As I and others have written about endlessly (and as you’re likely bored of hearing), the curious economics of online politics and culture writing leads to too much and too little at the same time. We produce a huge amount of content because hitting click targets requires endless churn, particularly given the need to stay on top of the stream. Yet we also have a much-discussed numbing sameness; rather than producing endless variety, the huge volume of content being created produces homogeneity. Too much and too little: too much getting written, too little difference.
The scramble to differentiate your bit of content, especially in a world where websites mean nothing, has lead to the headline tricks everybody hates and similar annoyances of promotion and sharing. But it also results in many writers adopting exaggerated styles. I like a lot of oversized, inflected styles, and think the preference for flat “plain language” writing style is boring aesthetic conservatism. But you’ve got to really commit to it and you’ve got to be able to pull it off. Too often, people trying to stand out from the #CONTENT pack pepper their writing with grand statements, would-be aphorisms that stick out awkwardly and distract. So consider this from Grantland’s series of team-written essays organized around a theme, a series I generally enjoy. In order:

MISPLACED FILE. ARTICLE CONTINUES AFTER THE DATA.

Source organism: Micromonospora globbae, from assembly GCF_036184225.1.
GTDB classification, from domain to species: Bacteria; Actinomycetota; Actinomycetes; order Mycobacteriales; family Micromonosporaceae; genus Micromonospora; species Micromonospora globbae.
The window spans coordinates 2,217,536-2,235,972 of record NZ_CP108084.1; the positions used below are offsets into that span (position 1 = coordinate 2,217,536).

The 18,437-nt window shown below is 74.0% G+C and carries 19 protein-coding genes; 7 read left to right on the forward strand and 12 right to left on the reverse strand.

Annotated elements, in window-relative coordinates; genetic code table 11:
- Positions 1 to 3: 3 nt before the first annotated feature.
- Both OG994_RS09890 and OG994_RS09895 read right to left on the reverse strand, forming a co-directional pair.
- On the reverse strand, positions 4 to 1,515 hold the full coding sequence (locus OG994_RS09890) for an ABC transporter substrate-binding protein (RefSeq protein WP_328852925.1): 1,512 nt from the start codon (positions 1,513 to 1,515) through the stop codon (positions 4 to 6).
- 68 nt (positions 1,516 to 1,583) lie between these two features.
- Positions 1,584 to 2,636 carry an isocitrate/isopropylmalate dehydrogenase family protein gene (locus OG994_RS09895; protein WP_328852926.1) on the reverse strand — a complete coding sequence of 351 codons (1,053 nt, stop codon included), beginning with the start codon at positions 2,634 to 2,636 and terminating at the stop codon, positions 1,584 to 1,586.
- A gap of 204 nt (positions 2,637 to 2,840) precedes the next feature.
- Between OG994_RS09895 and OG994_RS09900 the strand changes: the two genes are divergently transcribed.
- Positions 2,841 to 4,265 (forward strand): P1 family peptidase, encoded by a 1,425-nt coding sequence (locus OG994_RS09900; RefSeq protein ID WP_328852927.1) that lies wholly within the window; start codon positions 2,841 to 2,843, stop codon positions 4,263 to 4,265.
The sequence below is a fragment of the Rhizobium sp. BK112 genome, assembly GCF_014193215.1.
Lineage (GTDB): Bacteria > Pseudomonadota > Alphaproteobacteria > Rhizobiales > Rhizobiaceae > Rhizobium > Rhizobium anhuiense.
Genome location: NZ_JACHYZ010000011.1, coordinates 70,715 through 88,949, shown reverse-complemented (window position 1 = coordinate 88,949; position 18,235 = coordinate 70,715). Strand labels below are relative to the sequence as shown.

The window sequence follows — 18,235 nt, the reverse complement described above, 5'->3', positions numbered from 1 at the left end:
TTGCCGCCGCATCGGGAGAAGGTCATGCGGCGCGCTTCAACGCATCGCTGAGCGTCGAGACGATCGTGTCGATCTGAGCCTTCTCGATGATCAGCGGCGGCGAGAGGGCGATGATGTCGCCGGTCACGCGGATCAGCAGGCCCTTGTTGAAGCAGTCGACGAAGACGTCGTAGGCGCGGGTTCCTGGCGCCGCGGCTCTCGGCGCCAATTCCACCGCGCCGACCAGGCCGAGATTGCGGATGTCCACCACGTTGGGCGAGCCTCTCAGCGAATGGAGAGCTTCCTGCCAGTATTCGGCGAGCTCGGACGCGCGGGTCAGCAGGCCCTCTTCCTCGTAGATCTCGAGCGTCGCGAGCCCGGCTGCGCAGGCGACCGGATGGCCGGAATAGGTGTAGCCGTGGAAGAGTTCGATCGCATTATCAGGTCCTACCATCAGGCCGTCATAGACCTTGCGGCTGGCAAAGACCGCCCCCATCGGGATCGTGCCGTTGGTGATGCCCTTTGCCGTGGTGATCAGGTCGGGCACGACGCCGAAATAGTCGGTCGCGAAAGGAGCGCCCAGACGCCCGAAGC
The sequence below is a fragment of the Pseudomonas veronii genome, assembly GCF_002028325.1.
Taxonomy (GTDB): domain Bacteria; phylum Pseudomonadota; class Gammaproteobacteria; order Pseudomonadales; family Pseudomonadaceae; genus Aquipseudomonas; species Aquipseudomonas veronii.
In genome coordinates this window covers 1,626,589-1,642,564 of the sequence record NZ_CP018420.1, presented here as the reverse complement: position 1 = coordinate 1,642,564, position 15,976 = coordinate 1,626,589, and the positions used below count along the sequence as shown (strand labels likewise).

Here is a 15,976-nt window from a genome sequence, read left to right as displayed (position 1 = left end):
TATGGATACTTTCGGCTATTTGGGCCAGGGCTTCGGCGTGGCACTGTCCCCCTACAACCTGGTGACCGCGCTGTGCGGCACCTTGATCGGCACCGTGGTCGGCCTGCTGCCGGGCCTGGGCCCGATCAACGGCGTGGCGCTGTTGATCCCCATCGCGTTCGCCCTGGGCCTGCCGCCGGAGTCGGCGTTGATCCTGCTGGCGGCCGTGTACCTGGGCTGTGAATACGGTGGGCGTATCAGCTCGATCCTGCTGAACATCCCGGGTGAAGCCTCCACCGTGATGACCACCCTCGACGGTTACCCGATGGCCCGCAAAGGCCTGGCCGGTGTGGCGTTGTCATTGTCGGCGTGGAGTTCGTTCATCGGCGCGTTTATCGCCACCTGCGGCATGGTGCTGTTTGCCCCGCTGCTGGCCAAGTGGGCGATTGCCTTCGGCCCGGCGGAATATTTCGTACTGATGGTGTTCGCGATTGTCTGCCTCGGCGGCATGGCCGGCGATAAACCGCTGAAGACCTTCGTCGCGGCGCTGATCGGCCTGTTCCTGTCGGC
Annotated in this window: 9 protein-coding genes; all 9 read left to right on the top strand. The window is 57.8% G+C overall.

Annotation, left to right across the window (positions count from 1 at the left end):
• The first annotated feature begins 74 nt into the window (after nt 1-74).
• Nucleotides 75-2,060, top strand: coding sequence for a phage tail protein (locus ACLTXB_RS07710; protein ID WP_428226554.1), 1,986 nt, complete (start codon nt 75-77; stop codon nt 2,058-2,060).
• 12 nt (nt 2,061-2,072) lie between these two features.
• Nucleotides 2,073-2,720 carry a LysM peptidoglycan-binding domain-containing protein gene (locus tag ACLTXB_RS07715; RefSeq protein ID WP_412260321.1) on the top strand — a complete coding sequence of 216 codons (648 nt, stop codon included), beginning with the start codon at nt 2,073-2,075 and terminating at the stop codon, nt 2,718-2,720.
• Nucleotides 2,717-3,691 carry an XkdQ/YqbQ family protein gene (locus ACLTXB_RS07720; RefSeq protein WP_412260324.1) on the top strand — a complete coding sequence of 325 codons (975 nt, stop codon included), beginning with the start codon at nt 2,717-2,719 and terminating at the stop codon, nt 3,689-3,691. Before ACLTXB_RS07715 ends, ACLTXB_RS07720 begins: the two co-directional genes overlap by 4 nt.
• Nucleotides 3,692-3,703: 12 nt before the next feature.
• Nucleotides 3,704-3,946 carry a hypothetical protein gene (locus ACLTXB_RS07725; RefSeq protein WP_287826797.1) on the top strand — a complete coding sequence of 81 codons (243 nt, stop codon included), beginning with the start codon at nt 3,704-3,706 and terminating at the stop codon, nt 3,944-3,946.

Alex Pappademas: To be a critic is to have a dysfunctional romance with a thing you love. [with bonus lampshading]
Sean Fennessey: Anger is a hammer. It blunts and flattens. It doesn’t allow for nuance or daintiness. It hits and it can hurt.
Amos Barshad: The Score was so big that it destroyed lives.
Danny Chau: Some days all you need to achieve a fullness in life is a fullness in stomach.
Alex Schulz: I have no doubt that “Hey Mama” is the best mother-centric song in existence.
Chris Ryan: it was like the moment at a party when you’re trading bullshit anecdotes with someone you don’t know very well and they suddenly tell you about serving time in Lompoc or something. Shit gets dark.
I find reading this to be just like being stuck at a party with someone who’s done too much cocaine. Everything is a pronouncement, wisdom from the mountain. It’s a kind of sweaty desperation to make what you say worth listening to by tying everything to What It All Means. Who talks like that? Well, a lot of writers, at a lot of publications, these days.
And just so you know I’m not just picking on Grantland here, check out Steve Hyden’s response. Hyden and I do not see eye to eye on music, to put it lightly, but his missive satisfies the purpose of the group writing exercise without resulting to fortune cookie pronouncements. His first line has an aphoristic quality, but it’s firmly restricted to the actual topic at hand, and his section concisely expresses what it means to express through a direct and conversational expression of his ideas. Not flashy, but so effective.
Like all writing advice, this can be discarded at will and at whim. Some of my favorite writers can do the aphoristic thing well. But you gotta have real chops. Not everybody gets to be Buckminster Fuller.